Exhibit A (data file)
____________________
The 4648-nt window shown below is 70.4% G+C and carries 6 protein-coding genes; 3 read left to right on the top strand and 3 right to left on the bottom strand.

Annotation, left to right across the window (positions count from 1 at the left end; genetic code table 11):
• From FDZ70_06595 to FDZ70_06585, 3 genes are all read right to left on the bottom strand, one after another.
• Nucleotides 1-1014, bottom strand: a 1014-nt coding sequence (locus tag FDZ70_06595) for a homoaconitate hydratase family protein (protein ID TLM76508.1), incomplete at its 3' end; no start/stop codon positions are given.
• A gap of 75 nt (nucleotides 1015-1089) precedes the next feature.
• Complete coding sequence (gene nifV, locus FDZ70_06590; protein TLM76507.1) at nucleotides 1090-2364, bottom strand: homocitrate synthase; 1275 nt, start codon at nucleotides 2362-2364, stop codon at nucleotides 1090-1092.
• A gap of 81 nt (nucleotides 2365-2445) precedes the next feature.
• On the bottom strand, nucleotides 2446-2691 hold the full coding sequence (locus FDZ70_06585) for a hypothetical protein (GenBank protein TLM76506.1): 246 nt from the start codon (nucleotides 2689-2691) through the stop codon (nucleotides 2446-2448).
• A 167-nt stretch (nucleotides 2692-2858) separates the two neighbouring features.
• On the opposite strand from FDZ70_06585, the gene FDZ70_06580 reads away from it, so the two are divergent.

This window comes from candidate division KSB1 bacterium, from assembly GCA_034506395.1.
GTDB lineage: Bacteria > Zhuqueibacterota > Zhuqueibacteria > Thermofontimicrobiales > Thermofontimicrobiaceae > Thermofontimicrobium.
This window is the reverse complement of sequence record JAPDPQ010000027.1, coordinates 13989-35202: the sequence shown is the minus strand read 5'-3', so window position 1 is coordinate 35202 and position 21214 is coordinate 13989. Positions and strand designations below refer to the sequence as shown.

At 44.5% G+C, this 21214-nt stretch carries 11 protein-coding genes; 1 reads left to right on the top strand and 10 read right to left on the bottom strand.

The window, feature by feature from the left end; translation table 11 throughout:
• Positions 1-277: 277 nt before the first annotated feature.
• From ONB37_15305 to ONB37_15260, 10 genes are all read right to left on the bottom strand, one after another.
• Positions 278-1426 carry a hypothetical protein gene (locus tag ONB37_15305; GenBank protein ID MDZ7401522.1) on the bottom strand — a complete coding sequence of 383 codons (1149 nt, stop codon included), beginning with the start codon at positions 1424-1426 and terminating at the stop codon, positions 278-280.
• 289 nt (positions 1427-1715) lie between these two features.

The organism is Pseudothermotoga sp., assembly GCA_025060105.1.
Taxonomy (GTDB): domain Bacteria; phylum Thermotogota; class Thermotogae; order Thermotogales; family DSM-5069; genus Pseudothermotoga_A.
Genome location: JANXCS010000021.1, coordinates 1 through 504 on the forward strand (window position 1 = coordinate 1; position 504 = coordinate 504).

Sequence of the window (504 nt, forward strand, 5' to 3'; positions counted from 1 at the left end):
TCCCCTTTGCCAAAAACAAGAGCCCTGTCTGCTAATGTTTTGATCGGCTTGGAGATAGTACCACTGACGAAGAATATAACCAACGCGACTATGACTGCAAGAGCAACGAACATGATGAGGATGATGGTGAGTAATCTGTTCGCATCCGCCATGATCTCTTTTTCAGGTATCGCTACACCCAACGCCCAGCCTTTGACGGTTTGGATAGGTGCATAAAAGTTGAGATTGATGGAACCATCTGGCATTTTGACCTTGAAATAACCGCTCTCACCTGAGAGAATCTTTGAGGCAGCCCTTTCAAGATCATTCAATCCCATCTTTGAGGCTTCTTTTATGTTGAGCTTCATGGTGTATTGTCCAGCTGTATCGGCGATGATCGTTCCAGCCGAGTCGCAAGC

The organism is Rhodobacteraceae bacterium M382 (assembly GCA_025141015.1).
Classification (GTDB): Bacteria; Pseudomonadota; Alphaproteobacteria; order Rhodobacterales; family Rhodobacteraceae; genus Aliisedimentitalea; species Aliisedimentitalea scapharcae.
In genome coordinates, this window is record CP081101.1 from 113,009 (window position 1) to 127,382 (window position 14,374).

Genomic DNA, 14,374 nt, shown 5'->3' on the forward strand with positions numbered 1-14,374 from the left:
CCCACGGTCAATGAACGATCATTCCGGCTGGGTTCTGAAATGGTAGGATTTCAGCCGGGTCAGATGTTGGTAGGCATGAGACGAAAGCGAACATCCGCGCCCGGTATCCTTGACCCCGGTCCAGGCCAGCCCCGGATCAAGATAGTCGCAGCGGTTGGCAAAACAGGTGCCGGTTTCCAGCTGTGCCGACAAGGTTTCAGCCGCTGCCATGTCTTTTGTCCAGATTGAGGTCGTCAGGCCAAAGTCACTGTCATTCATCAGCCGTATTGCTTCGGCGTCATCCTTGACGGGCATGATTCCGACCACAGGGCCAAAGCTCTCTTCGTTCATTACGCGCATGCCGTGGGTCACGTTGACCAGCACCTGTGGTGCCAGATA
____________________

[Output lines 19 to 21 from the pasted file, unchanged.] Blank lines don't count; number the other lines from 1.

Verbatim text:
• 289 nt (positions 1427-1715) lie between these two features.

The organism is Pseudothermotoga sp., assembly GCA_025060105.1.
Taxonomy (GTDB): domain Bacteria; phylum Thermotogota; class Thermotogae; order Thermotogales; family DSM-5069; genus Pseudothermotoga_A.